The Role of App Store Optimization
App store optimization is your silent salesperson and should never be an afterthought. It goes hand in hand with paid user acquisition campaigns.
Here’s how you can optimize your presence:
- Keywords: Do keyword research to find terms that are both relevant to your game and have high search volumes. Use these in your game’s title and description.
- Visuals: Your icon, screenshots, and preview video should be eye-catching and communicate the core essence of your game. These visuals are often the first interaction a potential player has with your offering.
- Ratings and Reviews: Encourage satisfied players to leave positive reviews. A higher rating often correlates with better visibility in search results.
- Localization: Tailoring your app store listing to different languages and regions can drastically broaden your reach.
- Frequent Updates: Keep your app store listing fresh with updates on new features and improvements. This not only aids in retention but can also signal to potential new users that your game is actively managed and updated.
Optimizing Monetization Strategies
Revenue generation is often regarded as the ‘final boss’ in the game development journey. It’s the lifeblood that allows you to keep delivering high-quality content.
Optimizing the Game Economy
A well-designed game economy is crucial for both player engagement and revenue optimization. Here’s how to get it right:
- Virtual Goods and Currencies: Make sure the virtual items and in-game currencies are balanced in a way that’s engaging but not overly frustrating. Players should feel that their time and money investments are worthwhile.
- Pricing Strategy: Perform A/B tests to find the optimal price points for your in-game items. What’s too high for one player may be just right for another. It’s also a good idea to segment users based on their spending habits.
- Reward Distribution: Be mindful of how and when rewards are distributed. A poorly timed reward can either devalue the in-game economy or discourage further gameplay.
Combining In-App Purchases and In-App Ads
- Segmenting Players: Not all players are created equal. Some will never make an in-app purchase but will happily engage with ads. Others may be high spenders who find ads disruptive. Segment your players based on behavior and tailor the experience accordingly.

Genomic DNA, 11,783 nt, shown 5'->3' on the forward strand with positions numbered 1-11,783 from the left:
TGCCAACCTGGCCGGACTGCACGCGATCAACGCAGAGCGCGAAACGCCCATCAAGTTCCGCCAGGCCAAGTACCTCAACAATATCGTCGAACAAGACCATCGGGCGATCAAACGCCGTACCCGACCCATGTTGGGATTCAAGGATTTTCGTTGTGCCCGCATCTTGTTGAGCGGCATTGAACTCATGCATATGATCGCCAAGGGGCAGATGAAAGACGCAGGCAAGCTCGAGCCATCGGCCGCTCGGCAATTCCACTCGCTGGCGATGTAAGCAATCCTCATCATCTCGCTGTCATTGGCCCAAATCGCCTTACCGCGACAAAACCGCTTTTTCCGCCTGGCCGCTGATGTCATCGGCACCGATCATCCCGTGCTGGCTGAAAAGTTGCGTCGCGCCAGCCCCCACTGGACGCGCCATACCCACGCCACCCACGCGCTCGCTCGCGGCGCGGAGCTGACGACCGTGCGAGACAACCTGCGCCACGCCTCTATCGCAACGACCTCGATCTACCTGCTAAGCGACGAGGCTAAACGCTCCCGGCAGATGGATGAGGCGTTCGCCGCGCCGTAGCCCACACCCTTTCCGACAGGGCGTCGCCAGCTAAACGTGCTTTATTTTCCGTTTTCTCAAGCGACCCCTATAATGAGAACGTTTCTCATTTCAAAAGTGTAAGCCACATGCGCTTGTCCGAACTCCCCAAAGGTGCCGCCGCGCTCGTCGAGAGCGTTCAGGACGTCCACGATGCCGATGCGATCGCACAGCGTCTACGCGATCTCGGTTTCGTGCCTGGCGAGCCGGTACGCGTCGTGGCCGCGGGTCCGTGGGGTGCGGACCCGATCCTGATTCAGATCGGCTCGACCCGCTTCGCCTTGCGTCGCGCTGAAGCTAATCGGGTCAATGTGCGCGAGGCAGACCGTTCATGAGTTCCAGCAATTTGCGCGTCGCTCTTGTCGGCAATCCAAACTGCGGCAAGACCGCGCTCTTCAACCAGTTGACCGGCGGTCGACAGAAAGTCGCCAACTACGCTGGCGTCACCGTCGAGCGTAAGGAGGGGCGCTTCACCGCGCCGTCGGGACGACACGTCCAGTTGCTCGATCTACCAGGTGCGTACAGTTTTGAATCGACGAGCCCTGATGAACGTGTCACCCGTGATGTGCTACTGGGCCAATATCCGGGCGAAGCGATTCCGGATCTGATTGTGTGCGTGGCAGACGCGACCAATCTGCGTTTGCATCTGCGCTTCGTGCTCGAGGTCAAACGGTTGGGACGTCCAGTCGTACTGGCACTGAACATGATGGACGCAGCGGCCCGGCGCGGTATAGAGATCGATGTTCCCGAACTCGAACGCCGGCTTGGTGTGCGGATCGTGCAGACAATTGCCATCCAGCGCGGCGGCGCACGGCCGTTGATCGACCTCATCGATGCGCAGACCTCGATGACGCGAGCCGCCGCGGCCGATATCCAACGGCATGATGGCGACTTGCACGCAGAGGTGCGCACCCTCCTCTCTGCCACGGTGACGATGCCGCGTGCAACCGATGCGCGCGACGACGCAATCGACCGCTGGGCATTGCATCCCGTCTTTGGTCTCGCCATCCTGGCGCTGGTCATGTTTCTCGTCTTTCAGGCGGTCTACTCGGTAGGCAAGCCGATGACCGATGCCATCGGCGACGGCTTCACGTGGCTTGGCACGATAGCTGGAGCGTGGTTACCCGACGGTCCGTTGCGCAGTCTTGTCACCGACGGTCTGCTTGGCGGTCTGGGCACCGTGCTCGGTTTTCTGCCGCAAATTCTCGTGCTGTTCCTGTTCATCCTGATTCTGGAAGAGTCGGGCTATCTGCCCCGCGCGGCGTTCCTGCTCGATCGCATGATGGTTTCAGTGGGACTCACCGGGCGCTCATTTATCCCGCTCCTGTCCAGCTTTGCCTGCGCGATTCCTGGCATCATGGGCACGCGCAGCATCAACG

- In-App Purchases (IAP): Focus these on players who have demonstrated a willingness to pay. Offer value packs, time-limited deals, and premium content that enhances gameplay without being necessary for progression.
- In-App Ads: These can be directed toward players who aren’t spending but are still engaged. Types of ads can range from banners and interstitials to rewarded videos, which can actually improve player experience if implemented thoughtfully.
Metrics to Track for Revenue Optimization
- Average Revenue Per User (ARPU): This metric gives you a quick read on how well your monetization is performing. A rising ARPU usually signals effective monetization strategies.
- Lifetime Value (LTV): This metric forecasts the total value a player brings over during the course of their interaction with the game. LTV helps you decide how much you can afford to spend on acquiring a new user.
- Conversion Rates: How many of your players are converting from free users to paying customers? If this number is low, you may need to reassess the value proposition of your in-app purchases.
Community Building: More Than Just a Game
Your game is not an island; it’s part of an ecosystem that extends far beyond the confines of the app stores.
One of the strongest assets you can develop post-launch is an engaged community. A strong community not only improves user retention but can also become a valuable resource for feedback, user acquisition, and yes, even monetization.
Role of Social Features
- Chat: A simple chat feature can add layers of engagement that pure gameplay might not provide. It facilitates collaboration, competition, and socialization, making the game more than just a solo experience.
- Leaderboards: Never underestimate the drive players have to climb the leaderboard. Whether it’s global, among friends, or even segmented by region, leaderboards fuel a sense of accomplishment and competition.
- Multiplayer Options: Real-time or asynchronous multiplayer features add depth to the experience. They not only make your game more dynamic but also encourage repeated plays and can keep your community talking and engaged.
Post-launch Strategy for Mobile Games: A Never-Ending Game
By implementing a comprehensive post-launch strategy that focuses on retaining users, acquiring new players through targeted paid campaigns, optimizing monetization, you’re not just launching a game—you’re cultivating a lasting brand.
We’d love to hear what you think. Have you implemented any of these strategies? What worked for you and what didn’t? Share your experiences and thoughts in the comments below.